Tariq, R., & Hackert, P. (2022, September 25). Patient Confidentiality. Retrieved from StatPearls: https://www.ncbi

Click here to ORDER an A++ paper from our Verified MASTERS and DOCTORATE WRITERS NUR 514 Review HIPAA, protected health information (PHI), and requirements for privacy and confidentiality in EHRs:

The Health Insurance Portability and Accountability Act (HIPAA) is a federal health care policy aimed at ensuring that providers and organizations adhere to set health information security protocols and usage, especially sharing of patient protected information. The protected health information (PHI) requires providers not to disclose any personal information of their patients without their express consent (Cohen et al., 2018). The privacy and confidentiality requirements implore providers to ensure that such information is not disclosed to other individuals as it is unethical and illegal. The privacy and confidentiality requirements imply that the entities cannot change the information but can store it in different formats that include paper and electronic files.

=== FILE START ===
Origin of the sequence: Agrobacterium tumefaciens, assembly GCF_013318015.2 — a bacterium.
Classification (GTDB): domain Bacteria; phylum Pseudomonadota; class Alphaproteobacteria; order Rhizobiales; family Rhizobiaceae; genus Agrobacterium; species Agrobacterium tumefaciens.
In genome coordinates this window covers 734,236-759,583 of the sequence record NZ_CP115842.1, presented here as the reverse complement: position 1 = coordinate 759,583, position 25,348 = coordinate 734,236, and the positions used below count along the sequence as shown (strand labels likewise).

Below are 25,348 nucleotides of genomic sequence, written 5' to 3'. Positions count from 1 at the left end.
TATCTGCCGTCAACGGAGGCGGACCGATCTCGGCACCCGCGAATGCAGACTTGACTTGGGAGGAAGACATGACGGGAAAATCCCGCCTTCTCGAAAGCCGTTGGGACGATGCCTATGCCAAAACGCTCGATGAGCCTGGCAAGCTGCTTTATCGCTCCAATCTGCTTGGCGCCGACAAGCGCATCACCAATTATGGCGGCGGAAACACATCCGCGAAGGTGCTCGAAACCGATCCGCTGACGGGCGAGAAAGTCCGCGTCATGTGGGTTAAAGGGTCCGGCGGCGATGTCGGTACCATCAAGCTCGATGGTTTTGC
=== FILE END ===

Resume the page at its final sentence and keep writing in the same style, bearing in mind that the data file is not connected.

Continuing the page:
One ethical issue associated with the use of electronic health records (EHRs) based on HIPAA provisions is ensuring confidentiality of the information (PHI) and never disclosing it without informed consent. Another aspect is the legal issue where the privacy of an individual is paramount, including their health information (Keshta & Odeh, 2021). Consequently, providers cannot alter information or share it without the express informed consent of the individual or patient. The implication is that an advanced practice registered nurse (APRN) should adhere to these provisions and comply with all the legal aspects of care provision.